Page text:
White County, in northeast Georgia, is a dry county except in the city limits of Helen, Georgia and beer and wine outside of the city limits of Cleveland, Georgia (effective January 1, 2009).
The village of South Holland, Illinois, has been a dry municipality since it was founded by Dutch Reformed immigrants in 1894. In accordance with the state liquor law (see overview) South Holland bans the sale of alcohol by not issuing licenses for any business to sell alcohol in the community. The possession, consumption and transport of alcohol are all permitted in South Holland. Other villages in Illinois' Cook County, such as Oak Park and Evanston were once dry communities, but have since re-allowed the sale of alcohol, though these villages still tend to have tougher regulation on alcohol sales than the rest of the county.
Kansas had prohibition longer than any other state (except Mississippi), from 1881 to 1948, and continued to prohibit bars selling liquor by the drink until 1987. Both the 1948 amendment to the Kansas Constitution which ended prohibition and the 1986 amendment which allowed for open saloons provided that the amendments only would be in effect in counties which had approved the respective amendments, either during the election over the amendment itself or subsequently.
All counties in Kansas have approved the 1948 amendment, but 19 dry counties never approved the 1986 amendment and therefore continue to prohibit any and all sale of liquor by the drink. Public bars (so-called "open saloons") are illegal in these dry counties. Another 59 counties (including Johnson County, the largest county in Kansas and the largest Kansas portion of the Kansas City Metropolitan Area) approved the 1986 amendment but with a requirement that to sell liquor by the drink, an establishment must receive 30% of its gross revenues from food sales. Only 17 counties in Kansas approved the 1986 amendment without any limitation, allowing liquor to be sold by the drink without any food sales requirement.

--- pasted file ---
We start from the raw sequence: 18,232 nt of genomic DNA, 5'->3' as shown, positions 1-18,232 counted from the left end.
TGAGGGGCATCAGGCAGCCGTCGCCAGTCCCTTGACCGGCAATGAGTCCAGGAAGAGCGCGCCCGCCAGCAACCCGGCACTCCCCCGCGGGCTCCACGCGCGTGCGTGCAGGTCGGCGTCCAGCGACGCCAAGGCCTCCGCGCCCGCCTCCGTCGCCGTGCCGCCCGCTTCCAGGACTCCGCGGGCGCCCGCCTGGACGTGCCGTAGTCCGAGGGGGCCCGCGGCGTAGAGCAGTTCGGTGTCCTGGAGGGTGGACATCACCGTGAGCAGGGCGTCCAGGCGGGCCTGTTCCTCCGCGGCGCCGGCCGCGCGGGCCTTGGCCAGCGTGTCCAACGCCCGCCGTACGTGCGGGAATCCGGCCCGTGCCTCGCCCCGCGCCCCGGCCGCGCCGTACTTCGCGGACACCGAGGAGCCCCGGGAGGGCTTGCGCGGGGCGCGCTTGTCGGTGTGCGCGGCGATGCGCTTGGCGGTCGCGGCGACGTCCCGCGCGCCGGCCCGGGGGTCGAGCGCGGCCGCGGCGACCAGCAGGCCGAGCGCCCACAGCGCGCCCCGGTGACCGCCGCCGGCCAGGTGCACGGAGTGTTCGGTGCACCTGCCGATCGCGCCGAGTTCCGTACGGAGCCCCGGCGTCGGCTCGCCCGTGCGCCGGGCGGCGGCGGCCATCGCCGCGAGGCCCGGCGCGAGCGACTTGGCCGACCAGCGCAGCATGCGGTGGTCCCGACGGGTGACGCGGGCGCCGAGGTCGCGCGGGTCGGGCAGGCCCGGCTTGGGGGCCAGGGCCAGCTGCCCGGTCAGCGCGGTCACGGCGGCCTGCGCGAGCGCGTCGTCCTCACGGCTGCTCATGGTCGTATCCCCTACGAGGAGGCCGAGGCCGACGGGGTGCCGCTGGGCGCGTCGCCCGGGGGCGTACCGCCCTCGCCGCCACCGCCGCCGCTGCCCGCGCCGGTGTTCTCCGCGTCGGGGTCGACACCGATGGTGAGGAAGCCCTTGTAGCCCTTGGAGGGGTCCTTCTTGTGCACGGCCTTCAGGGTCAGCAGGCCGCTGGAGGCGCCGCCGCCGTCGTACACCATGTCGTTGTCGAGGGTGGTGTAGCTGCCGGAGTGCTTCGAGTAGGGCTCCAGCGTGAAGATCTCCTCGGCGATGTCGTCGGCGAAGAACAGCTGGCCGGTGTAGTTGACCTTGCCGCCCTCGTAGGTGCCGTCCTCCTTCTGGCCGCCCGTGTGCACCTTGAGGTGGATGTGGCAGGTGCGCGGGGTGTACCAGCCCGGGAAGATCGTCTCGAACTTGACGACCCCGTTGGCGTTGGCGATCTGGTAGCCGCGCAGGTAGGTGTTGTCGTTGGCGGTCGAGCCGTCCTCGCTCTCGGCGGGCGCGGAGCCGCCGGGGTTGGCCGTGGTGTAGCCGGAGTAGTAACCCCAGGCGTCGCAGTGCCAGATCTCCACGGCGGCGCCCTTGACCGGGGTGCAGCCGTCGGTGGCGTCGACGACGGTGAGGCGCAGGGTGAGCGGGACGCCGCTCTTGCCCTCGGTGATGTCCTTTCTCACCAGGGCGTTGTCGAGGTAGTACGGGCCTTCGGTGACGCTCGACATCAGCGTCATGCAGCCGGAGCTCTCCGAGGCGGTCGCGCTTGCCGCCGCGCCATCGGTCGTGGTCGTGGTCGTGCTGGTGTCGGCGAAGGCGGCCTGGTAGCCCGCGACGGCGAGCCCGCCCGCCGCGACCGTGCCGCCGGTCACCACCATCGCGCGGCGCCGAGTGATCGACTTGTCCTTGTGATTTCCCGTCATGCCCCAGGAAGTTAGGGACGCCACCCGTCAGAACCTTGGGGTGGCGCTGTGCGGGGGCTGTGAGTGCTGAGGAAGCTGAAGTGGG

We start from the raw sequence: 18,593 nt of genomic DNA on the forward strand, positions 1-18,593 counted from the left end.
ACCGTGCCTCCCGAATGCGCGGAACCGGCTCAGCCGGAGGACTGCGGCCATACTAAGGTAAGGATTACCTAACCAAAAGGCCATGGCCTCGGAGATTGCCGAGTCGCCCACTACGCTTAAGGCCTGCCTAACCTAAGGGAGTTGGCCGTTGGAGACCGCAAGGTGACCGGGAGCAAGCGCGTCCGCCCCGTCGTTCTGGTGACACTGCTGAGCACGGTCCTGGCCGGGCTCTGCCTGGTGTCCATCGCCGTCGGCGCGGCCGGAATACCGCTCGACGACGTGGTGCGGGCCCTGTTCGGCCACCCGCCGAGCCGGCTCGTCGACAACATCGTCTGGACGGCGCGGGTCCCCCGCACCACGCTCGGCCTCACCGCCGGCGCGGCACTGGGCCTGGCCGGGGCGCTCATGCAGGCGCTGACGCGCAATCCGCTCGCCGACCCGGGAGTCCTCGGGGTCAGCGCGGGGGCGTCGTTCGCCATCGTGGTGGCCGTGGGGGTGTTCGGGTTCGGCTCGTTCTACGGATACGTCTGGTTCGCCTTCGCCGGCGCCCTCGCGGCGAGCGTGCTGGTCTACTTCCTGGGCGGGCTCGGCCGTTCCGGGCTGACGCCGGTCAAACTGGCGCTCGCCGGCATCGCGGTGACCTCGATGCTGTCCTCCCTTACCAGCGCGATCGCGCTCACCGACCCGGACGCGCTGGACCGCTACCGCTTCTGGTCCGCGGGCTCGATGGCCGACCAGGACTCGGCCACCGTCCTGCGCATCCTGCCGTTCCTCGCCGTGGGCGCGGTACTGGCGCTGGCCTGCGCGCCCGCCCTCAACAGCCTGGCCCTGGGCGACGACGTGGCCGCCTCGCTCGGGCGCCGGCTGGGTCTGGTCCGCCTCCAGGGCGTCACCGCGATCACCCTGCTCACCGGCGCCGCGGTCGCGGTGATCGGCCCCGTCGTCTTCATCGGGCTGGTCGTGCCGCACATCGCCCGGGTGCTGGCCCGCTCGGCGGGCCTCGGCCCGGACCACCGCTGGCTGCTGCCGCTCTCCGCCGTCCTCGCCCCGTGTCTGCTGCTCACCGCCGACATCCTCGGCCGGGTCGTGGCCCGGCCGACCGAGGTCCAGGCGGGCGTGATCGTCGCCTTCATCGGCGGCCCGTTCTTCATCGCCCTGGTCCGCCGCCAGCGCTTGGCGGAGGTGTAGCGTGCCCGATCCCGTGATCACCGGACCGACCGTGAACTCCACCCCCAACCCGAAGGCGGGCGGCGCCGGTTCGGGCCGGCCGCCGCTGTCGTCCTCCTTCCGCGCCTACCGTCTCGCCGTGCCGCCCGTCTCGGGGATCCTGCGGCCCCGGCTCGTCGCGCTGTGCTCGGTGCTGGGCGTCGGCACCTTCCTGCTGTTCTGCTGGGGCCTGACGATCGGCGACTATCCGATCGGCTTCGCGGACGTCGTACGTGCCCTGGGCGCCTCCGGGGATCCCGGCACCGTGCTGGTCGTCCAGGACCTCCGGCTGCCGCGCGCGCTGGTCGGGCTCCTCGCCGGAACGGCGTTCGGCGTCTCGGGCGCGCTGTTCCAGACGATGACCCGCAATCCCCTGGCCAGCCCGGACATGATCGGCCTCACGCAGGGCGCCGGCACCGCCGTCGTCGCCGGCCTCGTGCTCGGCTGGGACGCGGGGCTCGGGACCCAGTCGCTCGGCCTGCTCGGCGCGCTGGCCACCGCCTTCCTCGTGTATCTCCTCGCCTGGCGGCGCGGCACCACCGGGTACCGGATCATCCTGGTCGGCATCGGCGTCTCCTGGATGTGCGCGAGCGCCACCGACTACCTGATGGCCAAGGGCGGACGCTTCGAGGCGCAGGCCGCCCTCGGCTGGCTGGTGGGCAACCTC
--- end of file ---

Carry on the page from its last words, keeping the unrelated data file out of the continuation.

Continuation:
Rockport is a formerly dry town which became a wet township in 2005. The town now issues liquor licenses to full service restaurants. Alcohol may only be served to patrons who are consuming a full meal, and there are no bars in the town. There are also no stores that sell beer wine or liquor in the town of Rockport, as the town still prohibits retail of all alcoholic beverages.
Tisbury is also a formerly dry town which became moist after voters passed a motion at the Tisbury town election on April 27, 2012. As in Rockport, alcoholic beverages may only be served to patrons who are consuming a full meal.
Hudsonville voted to allow alcohol sales on November 6, 2007, ending its run as the last dry city in Michigan. Hudsonville's vote follows the precedent of voters in both Zeeland, and Allendale Charter Township, choosing to overturn their bans on alcohol sales to adults age 21 and older in recent years.
Oak Park had been dry since its establishment in 1945. A vote on 7/15/2013 allows up to 20 restaurants to obtain tavern licenses, they still can't sell spirits or mixed drinks.
Lakeside, a neighborhood within Duluth, Minnesota, prohibits the sale of alcohol even though it is part of a larger municipality. This was part of its charter when it was incorporated into Duluth in 1893. An advisory referendum to overturn the prohibition failed by one vote (2858 to 2857) in November 2008.
Minnesota prohibits the sale of liquor in liquor stores (off-sale) on Sundays, however, bars and restaurants may sell liquor on Sundays for on-premises consumption. However, 3.2% alcohol beer is allowed for sale on Sundays in convenience and grocery stores.